[ RadSafe ] Contamination Monitor and Radon History

Muckerheide, Jim (CDA) Jim.Muckerheide at state.ma.us
Mon Sep 11 14:34:05 CDT 2006

Hi Stu,  Stanley Watras. :-)

He became a radon remediator!? :-)

Regards, Jim 

> -----Original Message-----
> From: radsafe-bounces at radlab.nl 
> [mailto:radsafe-bounces at radlab.nl] On Behalf Of Stewart Farber
> Sent: Monday, September 11, 2006 3:29 PM
> To: Michael McCarty
> Cc: Stewart Farber; radsafe at radlab.nl
> Subject: Re: [ RadSafe ] Contamination Monitor and Radon History
> >>> "Redmond, Randy (RXQ)" <redmondrr at y12.doe.gov> 09/08/06 
> 12:15 PM wrote:
> >
> This is a pretty common problem and is due to radon progeny. 
> Polyester pants and hardhats are particularly bad.  Spraying 
> with static guard
> prior to entry helps.  
>   ==================
>   Hi all,
>   An interesting and important part of environmental 
> radiation/radiation protection/nuclear plant history 
> regarding radon daughter tendencies to attach to nylon jackets.
>   My recollections of this story as it played out around 1981 or so: 
>   Prior to the start-up of Limerick Station, a plant worker 
> [Stanley --last name Polish sounding: "Wisnowski" perhaps] 
> was exiting the plant and set off an exit portal monitor. He 
> was surveyed by plant HPs and it was found there were 
> substantial levels of contamination on his nylon windbreaker. 
>  The plant was not operating and this worker had not been 
> near any type of potential  radioactive contamination.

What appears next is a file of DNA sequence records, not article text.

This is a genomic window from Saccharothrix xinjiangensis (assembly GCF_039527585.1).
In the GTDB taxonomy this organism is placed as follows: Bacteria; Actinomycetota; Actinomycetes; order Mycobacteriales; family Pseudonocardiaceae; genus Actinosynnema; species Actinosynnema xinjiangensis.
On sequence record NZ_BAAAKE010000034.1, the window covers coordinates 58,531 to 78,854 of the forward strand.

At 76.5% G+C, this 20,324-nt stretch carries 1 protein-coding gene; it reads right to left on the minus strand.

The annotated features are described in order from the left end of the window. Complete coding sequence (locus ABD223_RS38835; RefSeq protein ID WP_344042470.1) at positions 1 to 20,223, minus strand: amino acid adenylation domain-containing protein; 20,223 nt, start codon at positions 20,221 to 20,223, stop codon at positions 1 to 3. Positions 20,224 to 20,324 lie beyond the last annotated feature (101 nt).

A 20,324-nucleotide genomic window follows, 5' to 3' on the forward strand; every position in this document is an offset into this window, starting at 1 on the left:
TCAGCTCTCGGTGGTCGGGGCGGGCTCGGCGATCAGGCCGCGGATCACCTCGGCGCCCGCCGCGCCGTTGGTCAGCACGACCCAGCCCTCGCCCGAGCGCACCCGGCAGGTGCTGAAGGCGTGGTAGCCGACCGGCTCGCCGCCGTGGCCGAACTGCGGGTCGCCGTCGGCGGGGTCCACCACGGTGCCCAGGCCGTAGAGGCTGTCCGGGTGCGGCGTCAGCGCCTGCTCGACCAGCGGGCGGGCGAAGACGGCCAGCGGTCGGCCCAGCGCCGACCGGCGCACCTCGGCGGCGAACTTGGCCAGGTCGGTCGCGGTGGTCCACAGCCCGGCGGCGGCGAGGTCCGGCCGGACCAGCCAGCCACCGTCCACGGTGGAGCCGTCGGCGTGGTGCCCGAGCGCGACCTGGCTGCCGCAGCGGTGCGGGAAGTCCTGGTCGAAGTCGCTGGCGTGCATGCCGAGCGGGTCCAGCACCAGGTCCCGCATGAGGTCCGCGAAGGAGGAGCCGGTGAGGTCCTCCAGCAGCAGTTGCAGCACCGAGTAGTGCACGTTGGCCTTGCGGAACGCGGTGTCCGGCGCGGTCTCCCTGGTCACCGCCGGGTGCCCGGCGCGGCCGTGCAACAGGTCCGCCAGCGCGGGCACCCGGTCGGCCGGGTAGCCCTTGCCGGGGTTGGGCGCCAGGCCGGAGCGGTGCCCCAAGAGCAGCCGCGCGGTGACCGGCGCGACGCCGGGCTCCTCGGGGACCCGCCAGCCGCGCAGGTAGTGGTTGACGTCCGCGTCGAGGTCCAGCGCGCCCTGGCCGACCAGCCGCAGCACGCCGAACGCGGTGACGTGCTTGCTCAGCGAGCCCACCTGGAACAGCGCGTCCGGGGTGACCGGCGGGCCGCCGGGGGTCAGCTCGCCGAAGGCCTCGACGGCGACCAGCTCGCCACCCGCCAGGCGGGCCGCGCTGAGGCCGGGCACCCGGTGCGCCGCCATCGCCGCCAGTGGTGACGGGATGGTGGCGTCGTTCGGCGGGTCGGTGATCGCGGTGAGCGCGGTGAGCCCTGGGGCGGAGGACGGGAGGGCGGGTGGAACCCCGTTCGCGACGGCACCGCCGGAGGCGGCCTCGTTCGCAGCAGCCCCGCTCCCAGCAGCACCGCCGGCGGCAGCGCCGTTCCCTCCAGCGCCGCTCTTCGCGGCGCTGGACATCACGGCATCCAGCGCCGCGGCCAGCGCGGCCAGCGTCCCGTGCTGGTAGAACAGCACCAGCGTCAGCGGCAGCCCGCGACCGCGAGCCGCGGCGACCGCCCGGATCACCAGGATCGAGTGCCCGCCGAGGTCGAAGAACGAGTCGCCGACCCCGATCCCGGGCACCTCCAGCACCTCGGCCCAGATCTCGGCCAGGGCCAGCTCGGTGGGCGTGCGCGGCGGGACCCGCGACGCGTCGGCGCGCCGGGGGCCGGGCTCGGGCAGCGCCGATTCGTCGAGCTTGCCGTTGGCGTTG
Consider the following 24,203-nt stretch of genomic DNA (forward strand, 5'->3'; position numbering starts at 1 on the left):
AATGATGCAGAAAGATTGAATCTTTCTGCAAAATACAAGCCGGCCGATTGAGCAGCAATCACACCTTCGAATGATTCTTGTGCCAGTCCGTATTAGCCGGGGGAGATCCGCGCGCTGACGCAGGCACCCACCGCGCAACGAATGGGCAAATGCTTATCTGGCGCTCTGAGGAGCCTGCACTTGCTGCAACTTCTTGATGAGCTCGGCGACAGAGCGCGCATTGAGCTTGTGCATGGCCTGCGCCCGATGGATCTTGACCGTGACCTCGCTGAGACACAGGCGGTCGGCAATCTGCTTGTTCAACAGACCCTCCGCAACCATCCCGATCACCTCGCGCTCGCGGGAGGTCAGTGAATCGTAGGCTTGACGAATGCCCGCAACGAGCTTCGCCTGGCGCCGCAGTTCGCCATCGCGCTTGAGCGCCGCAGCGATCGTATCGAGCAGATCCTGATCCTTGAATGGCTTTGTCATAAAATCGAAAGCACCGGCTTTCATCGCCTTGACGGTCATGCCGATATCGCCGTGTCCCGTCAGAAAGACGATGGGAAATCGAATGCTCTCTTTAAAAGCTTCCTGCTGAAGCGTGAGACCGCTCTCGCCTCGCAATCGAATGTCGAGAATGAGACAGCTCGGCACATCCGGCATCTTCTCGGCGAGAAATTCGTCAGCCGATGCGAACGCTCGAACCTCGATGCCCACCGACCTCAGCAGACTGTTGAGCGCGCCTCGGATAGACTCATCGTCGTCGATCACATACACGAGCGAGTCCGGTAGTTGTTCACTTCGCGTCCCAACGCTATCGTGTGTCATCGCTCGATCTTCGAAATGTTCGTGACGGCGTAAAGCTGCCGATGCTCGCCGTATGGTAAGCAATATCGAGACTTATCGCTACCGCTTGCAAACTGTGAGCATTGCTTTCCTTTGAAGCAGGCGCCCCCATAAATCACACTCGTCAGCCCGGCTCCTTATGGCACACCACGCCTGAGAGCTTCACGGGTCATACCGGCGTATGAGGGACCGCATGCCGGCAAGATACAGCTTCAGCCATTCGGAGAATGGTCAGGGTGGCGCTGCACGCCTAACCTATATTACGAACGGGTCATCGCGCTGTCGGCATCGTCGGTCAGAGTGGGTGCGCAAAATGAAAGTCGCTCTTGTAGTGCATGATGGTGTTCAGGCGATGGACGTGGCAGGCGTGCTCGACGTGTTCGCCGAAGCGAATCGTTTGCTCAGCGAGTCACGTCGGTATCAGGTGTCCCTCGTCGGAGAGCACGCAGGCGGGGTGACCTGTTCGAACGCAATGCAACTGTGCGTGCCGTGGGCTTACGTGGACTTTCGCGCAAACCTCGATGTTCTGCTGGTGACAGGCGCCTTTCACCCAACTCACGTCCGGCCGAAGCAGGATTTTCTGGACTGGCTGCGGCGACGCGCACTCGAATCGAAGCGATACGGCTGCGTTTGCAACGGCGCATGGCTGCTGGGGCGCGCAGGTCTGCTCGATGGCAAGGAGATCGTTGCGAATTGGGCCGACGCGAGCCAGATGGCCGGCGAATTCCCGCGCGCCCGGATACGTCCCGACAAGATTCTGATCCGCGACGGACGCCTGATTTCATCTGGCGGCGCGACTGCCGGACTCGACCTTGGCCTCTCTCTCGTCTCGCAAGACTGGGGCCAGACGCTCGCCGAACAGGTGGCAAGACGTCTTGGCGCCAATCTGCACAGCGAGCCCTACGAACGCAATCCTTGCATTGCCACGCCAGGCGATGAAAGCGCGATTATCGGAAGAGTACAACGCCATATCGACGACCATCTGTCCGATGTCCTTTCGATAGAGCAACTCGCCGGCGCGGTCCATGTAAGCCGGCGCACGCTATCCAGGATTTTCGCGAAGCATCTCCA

>   After detailed evaluation, it was documented that this 
> worker had come into the plant that morning with 
> substantially higher levels of radon contamination [average 
> half life of daughters about 30 min so decay of contamination 
> on his jacket had gone thru 16 half lives!!! while still 
> alarming exit portal monitor]. Surveys were done at the 
> workers home and it was found that airborne radon levels and 
> surface contamination from radon daughters was extremently high.
>   After this first event at Limerick, the State of 
> Pennsylvania first realized and documented the importance of 
> the existance of what came to be called the "Redding Prong" 
> an anomolous area of extremely elevated U-238 content in 
> granitic rocks and soil in an extensive area which led to 
> Rn-222 ingress to homes via cracks and well water in some cases. 
>   After this event, awareness of the potential for elevated 
> radon levels in homes reached regulatory and public "concern".
>   "The past is prologue" as the Bard once wrote.
>   Stewart Farber, MS Public Health
>   email [new]:  radproject at sbcglobal.net
>   203 367-0791 [office]
>   203 522-2817 [cell]
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